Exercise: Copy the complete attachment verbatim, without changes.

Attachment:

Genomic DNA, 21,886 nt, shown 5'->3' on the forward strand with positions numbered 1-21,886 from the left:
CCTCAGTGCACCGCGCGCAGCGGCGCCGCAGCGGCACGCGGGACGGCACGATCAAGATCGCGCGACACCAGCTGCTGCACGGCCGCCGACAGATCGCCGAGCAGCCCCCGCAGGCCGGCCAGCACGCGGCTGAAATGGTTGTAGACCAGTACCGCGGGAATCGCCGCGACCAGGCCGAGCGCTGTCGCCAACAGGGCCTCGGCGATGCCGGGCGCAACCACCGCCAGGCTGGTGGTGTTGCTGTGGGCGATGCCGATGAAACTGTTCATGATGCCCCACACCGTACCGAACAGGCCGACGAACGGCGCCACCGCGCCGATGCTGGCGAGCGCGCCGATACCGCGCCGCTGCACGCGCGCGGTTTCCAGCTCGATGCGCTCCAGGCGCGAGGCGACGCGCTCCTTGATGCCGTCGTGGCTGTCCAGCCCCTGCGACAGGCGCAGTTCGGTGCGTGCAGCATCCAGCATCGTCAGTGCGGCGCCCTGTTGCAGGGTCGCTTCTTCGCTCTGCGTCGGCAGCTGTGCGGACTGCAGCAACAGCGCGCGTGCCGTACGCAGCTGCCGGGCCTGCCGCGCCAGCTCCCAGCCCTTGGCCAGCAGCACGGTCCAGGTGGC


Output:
Genomic DNA, 21,886 nt, shown 5'->3' on the forward strand with positions numbered 1-21,886 from the left:
CCTCAGTGCACCGCGCGCAGCGGCGCCGCAGCGGCACGCGGGACGGCACGATCAAGATCGCGCGACACCAGCTGCTGCACGGCCGCCGACAGATCGCCGAGCAGCCCCCGCAGGCCGGCCAGCACGCGGCTGAAATGGTTGTAGACCAGTACCGCGGGAATCGCCGCGACCAGGCCGAGCGCTGTCGCCAACAGGGCCTCGGCGATGCCGGGCGCAACCACCGCCAGGCTGGTGGTGTTGCTGTGGGCGATGCCGATGAAACTGTTCATGATGCCCCACACCGTACCGAACAGGCCGACGAACGGCGCCACCGCGCCGATGCTGGCGAGCGCGCCGATACCGCGCCGCTGCACGCGCGCGGTTTCCAGCTCGATGCGCTCCAGGCGCGAGGCGACGCGCTCCTTGATGCCGTCGTGGCTGTCCAGCCCCTGCGACAGGCGCAGTTCGGTGCGTGCAGCATCCAGCATCGTCAGTGCGGCGCCCTGTTGCAGGGTCGCTTCTTCGCTCTGCGTCGGCAGCTGTGCGGACTGCAGCAACAGCGCGCGTGCCGTACGCAGCTGCCGGGCCTGCCGCGCCAGCTCCCAGCCCTTGGCCAGCAGCACGGTCCAGGTGGC